|History is complicated.|
Little did I realize how accurate I was in intimating Coral Gables has a long history of Racism, going back to its founding. As reported in Part Two of No Skin In The Game, to this day Coral Gables has a population that is 98% White. This demographic never happens by accident.
However, there is one Coral Gables neighbourhood that turns out to be the exception . . . the exception that proves the rule.
In my research I recently, accidentally, stumbled across something called the MacFarlane Homestead Subdivision Historic District. It was an odd little reference in the Sun Sentinel that caught my attention. In the article Reference Guide Lists Historic Black Sites, were mentioned Black sites across Florida, including one in 98% White Coral Gables, of all places:
MacFarlane Homestead Subdivision Historic District:
Bounded by Oak Avenue, Grand Avenue and Jefferson Street. The residences were built primarily in the late 1920s and 1930s in a vernacular type of architecture not seen elsewhere in Coral Gables. The styles in the district include bungalows and one-story frame “shotgun“ houses. St. Mary`s Baptist Church at 136 Frow Ave. was built in 1927.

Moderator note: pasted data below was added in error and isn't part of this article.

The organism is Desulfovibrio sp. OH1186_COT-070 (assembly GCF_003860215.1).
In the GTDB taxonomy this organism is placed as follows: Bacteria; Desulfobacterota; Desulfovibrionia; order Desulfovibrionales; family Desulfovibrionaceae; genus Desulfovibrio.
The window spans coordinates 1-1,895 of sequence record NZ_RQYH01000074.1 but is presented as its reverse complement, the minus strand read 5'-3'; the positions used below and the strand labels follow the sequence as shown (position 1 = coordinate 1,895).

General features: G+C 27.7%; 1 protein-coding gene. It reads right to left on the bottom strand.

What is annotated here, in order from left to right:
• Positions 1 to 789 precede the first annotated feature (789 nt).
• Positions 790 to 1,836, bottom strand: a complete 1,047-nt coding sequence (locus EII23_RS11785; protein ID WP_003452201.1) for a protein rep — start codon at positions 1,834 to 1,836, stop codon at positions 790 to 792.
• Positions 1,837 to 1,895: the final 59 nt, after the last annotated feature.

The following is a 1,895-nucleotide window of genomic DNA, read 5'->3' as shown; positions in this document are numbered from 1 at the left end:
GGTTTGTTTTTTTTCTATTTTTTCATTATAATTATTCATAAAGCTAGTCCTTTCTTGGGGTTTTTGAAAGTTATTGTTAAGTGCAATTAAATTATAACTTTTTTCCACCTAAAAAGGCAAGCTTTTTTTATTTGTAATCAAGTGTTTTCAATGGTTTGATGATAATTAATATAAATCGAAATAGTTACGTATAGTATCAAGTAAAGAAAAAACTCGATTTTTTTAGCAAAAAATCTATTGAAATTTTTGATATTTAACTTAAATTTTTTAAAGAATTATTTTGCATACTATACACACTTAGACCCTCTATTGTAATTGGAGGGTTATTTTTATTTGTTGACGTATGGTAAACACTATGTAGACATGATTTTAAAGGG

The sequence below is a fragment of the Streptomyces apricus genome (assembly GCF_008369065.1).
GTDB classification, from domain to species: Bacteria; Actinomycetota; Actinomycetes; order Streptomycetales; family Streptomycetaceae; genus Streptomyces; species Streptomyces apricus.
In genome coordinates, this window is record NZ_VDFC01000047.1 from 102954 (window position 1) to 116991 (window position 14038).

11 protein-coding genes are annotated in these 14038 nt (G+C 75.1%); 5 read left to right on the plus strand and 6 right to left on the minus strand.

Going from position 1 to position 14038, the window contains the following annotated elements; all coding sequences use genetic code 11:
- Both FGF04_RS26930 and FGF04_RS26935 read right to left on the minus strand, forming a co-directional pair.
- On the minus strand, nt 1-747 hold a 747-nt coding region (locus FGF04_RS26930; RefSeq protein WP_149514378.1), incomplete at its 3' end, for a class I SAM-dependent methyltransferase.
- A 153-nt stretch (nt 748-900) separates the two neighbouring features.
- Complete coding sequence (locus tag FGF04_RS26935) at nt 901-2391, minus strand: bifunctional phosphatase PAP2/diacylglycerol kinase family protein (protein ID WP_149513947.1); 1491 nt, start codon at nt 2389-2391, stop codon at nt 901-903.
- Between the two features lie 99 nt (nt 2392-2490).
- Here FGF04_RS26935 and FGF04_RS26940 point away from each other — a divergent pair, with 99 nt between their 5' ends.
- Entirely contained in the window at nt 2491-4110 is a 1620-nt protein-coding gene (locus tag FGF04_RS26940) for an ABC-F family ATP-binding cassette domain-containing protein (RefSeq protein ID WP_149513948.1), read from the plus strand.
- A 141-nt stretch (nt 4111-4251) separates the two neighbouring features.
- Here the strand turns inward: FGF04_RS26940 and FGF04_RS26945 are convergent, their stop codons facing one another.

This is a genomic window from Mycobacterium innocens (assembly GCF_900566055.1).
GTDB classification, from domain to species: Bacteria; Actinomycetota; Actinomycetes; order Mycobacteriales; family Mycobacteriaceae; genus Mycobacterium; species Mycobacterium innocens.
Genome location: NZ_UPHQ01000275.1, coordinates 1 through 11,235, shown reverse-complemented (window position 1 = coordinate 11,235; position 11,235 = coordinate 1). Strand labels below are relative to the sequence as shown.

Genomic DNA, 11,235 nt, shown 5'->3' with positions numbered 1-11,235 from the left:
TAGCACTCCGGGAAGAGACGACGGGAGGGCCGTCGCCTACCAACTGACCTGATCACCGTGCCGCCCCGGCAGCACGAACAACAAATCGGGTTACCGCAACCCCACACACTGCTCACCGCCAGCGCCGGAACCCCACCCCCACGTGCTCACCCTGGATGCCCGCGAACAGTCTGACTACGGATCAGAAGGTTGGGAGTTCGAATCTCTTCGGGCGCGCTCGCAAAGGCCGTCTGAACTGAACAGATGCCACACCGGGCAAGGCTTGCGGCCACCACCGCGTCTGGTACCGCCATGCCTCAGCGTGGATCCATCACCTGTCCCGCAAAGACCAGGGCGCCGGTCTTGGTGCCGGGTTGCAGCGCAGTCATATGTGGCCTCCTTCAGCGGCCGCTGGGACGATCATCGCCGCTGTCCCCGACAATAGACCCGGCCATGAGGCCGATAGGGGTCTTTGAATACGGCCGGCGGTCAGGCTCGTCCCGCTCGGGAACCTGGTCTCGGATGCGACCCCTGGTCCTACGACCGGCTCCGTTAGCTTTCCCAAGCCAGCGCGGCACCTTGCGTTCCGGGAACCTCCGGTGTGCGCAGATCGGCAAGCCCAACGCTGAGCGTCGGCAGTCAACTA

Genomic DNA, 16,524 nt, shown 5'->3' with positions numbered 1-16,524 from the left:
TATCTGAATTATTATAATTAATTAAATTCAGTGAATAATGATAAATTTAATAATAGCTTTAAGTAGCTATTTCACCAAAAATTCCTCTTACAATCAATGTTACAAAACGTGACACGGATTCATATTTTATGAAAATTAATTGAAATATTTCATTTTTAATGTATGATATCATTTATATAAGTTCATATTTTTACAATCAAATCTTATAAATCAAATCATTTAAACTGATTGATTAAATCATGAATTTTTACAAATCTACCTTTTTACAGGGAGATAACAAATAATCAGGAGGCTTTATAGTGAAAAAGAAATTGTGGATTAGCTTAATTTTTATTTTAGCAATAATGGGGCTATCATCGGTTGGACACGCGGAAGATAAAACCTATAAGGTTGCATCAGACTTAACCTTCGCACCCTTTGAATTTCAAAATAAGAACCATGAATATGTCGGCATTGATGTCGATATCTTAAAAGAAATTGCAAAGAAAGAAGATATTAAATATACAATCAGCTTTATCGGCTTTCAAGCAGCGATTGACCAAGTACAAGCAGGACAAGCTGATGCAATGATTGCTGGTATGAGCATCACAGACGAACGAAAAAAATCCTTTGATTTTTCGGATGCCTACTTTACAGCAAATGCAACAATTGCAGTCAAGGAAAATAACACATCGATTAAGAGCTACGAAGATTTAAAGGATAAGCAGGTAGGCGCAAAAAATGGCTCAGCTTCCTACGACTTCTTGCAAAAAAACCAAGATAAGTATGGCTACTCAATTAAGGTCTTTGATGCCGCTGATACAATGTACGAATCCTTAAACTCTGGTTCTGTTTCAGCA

|Detail of map showing the MacFarlane Homestead Subdivision Historic District,
the oddly shaped triangle in blue. Everything to the south and east is Coconut
Grove. Everything north of the tracks and U.S.1 is Coral Gables.
That address puts it in the odd triangle section of Coral Gables immediately adjacent to West Coconut Grove. It’s just a little more than a block away from the Coral Gables diesel bus garage that the residents of West Grove have been saddled with.
Reading between the lines:
- “…built primarily in the late 1920s and 1930s…” can be translated to say “this neighbourhood was created contemporaneously with the founding of Coral Gables;”
- “…in a vernacular type of architecture not seen elsewhere in Coral Gables. The styles in the district include bungalows and one-story frame “shotgun“ houses…” translates to “built in the inexpensive and expedient Bahamian style, styles of house that would never be allowed elsewhere in hoity-toity Coral Gables, but seen in abundance in neighbouring Black Coconut Grove.”
In other words: this neighbourhood was created so the Black folk who were doing the back-breaking labour of building Coral Gables — and, later, serving Coral Gables — would have a place to live. My understanding of the racial implications was instinctive and immediate. Proving that point would be more difficult.
One thing that made Coconut Grove unique in this country — aside from having the highest percentage of Black home ownership in the nation — is that the Black community in Coconut Grove was NOT on the “other side of the tracks.” Think about that expression for a moment. The “other side of the tracks” was the poor part of town, where Black enclaves originally started near the railroad tracks. That was generally an area where no decent, self-respecting White person would find themselves living, or even traveling. Black folk had far fewer choices for neighbourhoods. And, as has always been true in this country, once there were a few Blacks in an area, it became all Black over time.